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Capitalism in Evolution

Global Contentions – East and West

Edited by Geoffrey M. Hodgson, Makoto Itoh and Nobuharu Yokokawa

Contributors to this volume argue that to understand capitalism in evolution, this diversity of systems and approaches must be taken into account and their individual evolutions analysed. This book represents a major understanding of the evolution of capitalism in the twenty first century and brings together a distinguished group of experts with perspectives from America, Europe and Japan.
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Chapter 11: The evolutionary spiral of capitalism: globalization and neo-liberalism

Makoto Itoh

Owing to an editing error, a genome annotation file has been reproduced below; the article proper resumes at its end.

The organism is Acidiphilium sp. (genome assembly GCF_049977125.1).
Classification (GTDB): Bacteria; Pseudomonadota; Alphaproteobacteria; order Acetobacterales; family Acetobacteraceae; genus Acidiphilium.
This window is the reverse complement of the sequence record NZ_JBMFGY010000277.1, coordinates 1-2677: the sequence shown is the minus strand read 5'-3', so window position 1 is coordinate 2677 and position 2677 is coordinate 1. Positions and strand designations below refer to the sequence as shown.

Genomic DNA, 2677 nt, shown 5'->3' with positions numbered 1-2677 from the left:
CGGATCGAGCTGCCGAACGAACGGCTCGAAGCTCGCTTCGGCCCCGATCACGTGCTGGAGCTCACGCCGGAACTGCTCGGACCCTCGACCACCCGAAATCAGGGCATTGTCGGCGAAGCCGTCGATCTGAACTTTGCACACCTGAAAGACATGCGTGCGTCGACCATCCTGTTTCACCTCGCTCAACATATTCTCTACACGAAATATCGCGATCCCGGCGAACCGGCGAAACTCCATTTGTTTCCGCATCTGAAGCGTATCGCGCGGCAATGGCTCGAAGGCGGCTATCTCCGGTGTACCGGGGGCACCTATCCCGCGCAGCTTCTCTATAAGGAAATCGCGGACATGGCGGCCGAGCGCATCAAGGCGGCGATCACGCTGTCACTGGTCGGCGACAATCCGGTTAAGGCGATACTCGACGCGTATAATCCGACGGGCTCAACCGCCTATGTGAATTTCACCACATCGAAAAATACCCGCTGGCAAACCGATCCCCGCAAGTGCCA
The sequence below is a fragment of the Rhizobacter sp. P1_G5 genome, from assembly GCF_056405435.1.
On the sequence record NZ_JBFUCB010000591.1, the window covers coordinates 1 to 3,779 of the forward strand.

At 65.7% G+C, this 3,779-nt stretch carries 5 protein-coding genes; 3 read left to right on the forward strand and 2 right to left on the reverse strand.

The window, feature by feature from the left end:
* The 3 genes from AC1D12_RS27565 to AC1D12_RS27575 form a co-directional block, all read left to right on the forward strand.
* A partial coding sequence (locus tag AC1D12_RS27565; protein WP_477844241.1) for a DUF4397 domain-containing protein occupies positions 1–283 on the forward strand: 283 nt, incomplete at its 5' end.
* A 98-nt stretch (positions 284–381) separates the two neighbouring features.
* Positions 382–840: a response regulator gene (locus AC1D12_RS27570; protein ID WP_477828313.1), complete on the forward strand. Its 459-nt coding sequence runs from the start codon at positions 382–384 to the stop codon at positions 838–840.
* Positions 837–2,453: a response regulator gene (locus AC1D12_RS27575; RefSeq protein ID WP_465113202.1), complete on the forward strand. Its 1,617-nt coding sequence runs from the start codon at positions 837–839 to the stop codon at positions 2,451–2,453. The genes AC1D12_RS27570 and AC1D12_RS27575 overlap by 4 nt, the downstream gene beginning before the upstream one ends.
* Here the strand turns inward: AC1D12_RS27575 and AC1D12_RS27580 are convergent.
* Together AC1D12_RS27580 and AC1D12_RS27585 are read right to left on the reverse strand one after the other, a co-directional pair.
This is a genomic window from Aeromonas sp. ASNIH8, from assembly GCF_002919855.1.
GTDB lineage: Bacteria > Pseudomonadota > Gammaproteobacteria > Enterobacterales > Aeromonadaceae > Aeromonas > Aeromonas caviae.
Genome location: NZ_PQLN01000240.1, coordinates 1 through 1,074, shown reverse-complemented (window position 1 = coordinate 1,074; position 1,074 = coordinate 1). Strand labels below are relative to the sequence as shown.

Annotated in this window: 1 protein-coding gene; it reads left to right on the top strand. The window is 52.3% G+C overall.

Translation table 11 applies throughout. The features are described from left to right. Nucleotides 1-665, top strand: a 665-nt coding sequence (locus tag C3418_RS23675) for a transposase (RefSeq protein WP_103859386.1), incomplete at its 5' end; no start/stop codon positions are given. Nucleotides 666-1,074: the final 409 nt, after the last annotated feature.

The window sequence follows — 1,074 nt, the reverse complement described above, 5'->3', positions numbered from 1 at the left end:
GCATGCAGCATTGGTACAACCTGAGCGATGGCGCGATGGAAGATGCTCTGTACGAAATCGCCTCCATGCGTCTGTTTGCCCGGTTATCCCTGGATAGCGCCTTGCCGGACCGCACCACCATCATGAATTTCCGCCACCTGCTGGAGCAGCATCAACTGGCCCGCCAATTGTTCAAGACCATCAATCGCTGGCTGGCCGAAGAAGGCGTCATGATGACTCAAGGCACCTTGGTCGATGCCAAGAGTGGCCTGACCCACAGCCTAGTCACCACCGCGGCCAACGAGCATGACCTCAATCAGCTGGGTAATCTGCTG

Makoto Itoh INTRODUCTION The globalization of the modern capitalist economy is widely acknowledged. More and more firms, products, financial assets and workers are being drawn into the global whirlpool of competitive markets. Capitalism has become increasingly competitive on a global scale. Repeated economic crises since 1973 have prompted the restructuring of capitalist economies. As a result, capitalist firms have extended and strengthened their global competitive activities. These achievements have been facilitated by new, microelectronic-based information technologies. At the same time, neo-liberal policy beliefs in the harmonious efficiency of freely competitive market have prevailed. The collapse of Soviet-type central planning reinforced the faith of the neo-liberals, and seemed to mark the final victory over socialism (Fukuyama, 1992). It is widely believed that the globalization of capitalism involves the extension of a self-regulating and efficient economic order. Yet we have a world with economic instability and polarized wealth and income. Especially when looked at over the broad span of history, neo-liberal triumphalism is somewhat tempered by a sense of disillusionment and confusion. Ironically, several neo-liberals have acknowledged that Marx was the prophet of capitalist globalization. The year 1998 was the 150th anniversary of the publication of the Communist Manifesto. The authors of the Manifesto had pointed out that the growth of bourgeois society had ‘given a cosmopolitan character to production and consumption in every country’ (Marx and Engels, 1998, p. 39). They also emphasized that the strong growth of the capitalist economy itself created the potential for self-destructive commercial crises....

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